Sega made a traffic safety game in 1988, and collectors now have it

Game preservationists have found, saved, and even shared and translated, an extraordinarily 33-year-old cartridge for the Sega Master System. It’s about traffic safety.

Game de Check! Koutsuu Anzen was never put up for sale (it, and a system, were available for rent as part of a public service campaign by an insurance company). SMS Power, a group dedicated to preserving Sega’s 8-bit legacy, managed to find a complete kit in a Yahoo! Auction at the end of 2019.

Considering that a loose cartridge was sold on the same site for about $33,000 in 2009, and the seller of this kit had sought a similar price, SMS Power crossed its fingers and hoped its modest bid was enough. It was, and for 521,000 yen (roughly $4,800) they won it.

The story doesn’t end there. SMS Power linked up with the NPO Game Preservation Society in Tokyo to help with handling the materials and transporting them. NPO scanned all printed materials and dumped the cartridge’s ROM before the briefcase arrived, “in order to avoid any risk that the game may be lost or damaged while transporting.”

And from there, SMS Power and NPO Game Preservation Society even created a translation patch so that an unofficial English version of the game could be made available as a ROM.

The screenshots of that translate the game as Let’s Check With a Game! Traffic Safety, which contains three mini-games: a “Driving Sense Test,” “You’re the Best Driver,” and “Pyonkichi’s Adventure.” The last looks like a game in which a rabbit ventures out into the real world and gets into encounters where he has to make a safe choice.

Game de Check! Koutsuu Anzen was a product of Tokio Marine and Fire Insurance Ltd., and was developed by Sega in 1987. The kit that SMS Power won includes all documentation, and the group even found two newspaper articles from 1988 that described the campaign’s purpose and execution. It was intended for use in traffic safety campaigns at kindergartens and in day care, as well as in community centers such as neighborhood or residents’ associations. Tokio Marine sent 200 copies of the game and 100 units of the hardware to its branches across Japan.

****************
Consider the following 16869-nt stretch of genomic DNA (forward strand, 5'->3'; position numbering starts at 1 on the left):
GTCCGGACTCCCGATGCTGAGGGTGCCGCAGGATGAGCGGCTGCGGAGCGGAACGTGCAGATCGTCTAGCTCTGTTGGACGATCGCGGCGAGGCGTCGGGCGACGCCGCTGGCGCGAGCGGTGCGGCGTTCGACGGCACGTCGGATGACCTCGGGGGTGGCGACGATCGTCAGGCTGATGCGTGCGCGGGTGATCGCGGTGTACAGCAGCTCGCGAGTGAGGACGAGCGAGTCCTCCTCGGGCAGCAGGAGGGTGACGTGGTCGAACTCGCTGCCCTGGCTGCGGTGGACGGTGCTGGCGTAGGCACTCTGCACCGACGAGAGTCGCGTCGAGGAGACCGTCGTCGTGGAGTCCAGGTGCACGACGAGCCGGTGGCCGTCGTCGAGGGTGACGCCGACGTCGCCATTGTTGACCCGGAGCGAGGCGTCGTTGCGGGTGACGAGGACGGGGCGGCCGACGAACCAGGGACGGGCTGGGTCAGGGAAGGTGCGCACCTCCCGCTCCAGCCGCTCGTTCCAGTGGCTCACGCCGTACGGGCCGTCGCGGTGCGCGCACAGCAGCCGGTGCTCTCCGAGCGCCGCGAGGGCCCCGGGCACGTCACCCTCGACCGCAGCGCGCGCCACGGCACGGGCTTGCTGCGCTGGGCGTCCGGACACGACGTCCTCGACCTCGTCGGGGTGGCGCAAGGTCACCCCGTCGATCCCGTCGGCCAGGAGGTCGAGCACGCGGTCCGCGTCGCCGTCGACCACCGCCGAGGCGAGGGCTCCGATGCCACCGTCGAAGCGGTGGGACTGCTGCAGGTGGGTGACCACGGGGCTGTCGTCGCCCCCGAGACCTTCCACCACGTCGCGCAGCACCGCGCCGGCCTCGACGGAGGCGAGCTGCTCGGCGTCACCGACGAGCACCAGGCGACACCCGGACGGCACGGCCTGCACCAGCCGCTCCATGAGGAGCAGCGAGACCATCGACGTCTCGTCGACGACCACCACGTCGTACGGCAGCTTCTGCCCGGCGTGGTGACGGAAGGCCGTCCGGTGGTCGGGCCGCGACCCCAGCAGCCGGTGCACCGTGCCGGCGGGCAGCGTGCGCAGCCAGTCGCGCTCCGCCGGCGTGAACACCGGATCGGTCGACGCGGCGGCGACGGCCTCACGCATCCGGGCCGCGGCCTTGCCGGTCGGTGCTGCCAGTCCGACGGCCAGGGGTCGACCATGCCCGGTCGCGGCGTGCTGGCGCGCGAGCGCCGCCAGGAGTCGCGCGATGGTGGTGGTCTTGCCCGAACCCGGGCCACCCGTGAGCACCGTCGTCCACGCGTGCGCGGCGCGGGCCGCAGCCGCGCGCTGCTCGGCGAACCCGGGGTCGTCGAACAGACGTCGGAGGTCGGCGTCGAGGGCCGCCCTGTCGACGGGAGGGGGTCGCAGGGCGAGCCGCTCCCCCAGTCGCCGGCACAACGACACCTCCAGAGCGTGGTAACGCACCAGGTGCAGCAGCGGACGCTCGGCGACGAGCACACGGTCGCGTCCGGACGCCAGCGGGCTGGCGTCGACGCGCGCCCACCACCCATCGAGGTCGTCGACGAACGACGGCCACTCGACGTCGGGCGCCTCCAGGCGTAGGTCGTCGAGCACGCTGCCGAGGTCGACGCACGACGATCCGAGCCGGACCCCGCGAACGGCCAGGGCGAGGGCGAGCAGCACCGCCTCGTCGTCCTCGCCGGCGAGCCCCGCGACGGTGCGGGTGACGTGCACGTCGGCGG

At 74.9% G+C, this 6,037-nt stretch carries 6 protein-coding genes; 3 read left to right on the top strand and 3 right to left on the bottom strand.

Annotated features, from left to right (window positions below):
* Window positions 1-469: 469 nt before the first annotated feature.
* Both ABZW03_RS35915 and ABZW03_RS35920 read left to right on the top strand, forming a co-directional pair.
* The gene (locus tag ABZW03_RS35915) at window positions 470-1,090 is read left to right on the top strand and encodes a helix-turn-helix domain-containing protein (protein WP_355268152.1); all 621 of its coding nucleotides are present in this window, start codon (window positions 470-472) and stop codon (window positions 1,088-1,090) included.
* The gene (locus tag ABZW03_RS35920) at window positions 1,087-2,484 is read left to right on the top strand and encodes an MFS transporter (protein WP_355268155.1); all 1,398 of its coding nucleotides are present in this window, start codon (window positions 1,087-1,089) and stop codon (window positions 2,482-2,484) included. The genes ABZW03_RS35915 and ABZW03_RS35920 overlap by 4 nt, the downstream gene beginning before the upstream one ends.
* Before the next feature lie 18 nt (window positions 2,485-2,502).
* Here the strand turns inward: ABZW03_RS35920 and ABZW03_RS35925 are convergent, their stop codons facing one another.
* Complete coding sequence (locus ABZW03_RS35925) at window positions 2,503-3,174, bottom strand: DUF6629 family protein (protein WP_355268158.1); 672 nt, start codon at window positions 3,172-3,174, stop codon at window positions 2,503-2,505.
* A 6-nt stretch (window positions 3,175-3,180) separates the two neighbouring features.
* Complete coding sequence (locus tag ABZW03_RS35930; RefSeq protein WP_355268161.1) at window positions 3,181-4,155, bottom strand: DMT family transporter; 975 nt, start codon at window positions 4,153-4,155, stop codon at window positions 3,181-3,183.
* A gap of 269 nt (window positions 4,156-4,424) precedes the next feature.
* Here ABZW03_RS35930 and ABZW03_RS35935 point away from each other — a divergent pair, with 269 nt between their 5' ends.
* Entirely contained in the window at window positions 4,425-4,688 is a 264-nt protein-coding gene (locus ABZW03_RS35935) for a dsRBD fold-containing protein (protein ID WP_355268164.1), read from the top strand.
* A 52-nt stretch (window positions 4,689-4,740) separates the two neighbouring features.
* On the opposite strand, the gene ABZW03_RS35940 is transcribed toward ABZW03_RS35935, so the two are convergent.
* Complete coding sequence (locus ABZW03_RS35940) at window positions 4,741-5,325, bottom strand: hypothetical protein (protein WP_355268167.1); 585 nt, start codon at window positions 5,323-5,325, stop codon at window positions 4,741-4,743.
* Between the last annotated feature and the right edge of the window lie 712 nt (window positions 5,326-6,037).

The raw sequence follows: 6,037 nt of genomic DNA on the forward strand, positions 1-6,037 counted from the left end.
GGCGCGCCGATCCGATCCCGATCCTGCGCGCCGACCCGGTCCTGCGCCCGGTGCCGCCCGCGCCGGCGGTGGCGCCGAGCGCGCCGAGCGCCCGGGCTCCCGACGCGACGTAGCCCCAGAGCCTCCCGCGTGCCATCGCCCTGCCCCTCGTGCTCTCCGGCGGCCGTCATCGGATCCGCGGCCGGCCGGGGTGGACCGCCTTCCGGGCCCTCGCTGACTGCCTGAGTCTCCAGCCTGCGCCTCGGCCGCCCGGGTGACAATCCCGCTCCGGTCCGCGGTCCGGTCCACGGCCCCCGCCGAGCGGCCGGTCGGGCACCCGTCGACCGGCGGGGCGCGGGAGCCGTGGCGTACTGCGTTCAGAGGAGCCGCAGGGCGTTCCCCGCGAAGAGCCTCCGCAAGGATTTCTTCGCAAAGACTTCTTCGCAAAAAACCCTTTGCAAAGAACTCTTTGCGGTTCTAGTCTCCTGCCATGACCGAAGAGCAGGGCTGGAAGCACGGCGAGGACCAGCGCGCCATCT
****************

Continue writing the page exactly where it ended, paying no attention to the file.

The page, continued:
SMS Power has uploaded scans of all the manuals and the original, unaltered ROM. If you want the game’s soundtrack well, here’s that, too!

Source: Polygon.com

Forced out villagers in Animal Crossing: New Horizons are glitching their new islands

Animal Crossing: New Horizons has a serious glitch involving the game’s adoption feature — whereby players may take in villagers that leave others’ islands — that can potentially ruin your experience.

This post on The Bell Tree Forums describes a potential workaround to resolve the glitch, and others say Nintendo is even aware of the bug, but for now the best defense to be vigilant and inspect villagers before taking them in.

That’s because, according to this Reddit thread, if the villager in question has been forced out of another player’s island, the plot of land on your island that is meant to become their new home will be bugged, and there’s apparently no fix. The glitched plot will simply read “ ’s New Home,” with the building supplies awaiting their arrival. Players cannot place any more plots for new villagers, and the evicted villager in question never moves in.

With only 10 plots for your island, plus the fact this involves a form of amiibo trading among players, it’s easy to see why this bug is being treated with such alarm by the Animal Crossing community.

The PSA making the rounds describes the problem in detail. The key detail is that a villager who leaves another player’s island of their own accord is entirely safe and won’t glitch their new island. Only ones that have been forced out by another player (and with villagers capped at 10 per island, many have good reasons for doing so) will bring this glitch to someone else’s island.

So, if you’re doing a trade with another player, ask for (or kindly provide) a screenshot showing the dialogue portion where it says the villager is “thinking of leaving,” which ensures they weren’t forced out through the campsite.

Otherwise, Bell Tree Forums has a very complicated workaround that might fix the glitched plot, involving removing the plot of land. But it doesn’t work all the time. In any event, players are asked to report this bug to Nintendo.

A player in the Animal Crossing: New Horizons subreddit said they informed Nintendo about the problem, and were told that “they’re in the process of fixing but can’t fix the bug without messing up other bugs right now, so this could take a few days if not, maybe a week.”

Animal Crossing: New Horizons launched March 20 and so far has gotten two patches, one to address an item-duplication glitch that threatened to wreck the game’s economy. That came in just a few days after players sent out word about it on the internet.

Source: Polygon.com

Castlevania’s Netflix anime is on for season 4

Castlevania’s third season on Netflix premiered on March 5, and they didn’t wait long to tell us No. 4 is confirmed, too.

Word went out on Friday with a very brief video announcement over Twitter. The animated series’ 10-episode season ended on a cliffhanger that seemed to express confidence a fourth season would be coming (and it may even orient the story toward the first game), so this is hardly a surprise to fans.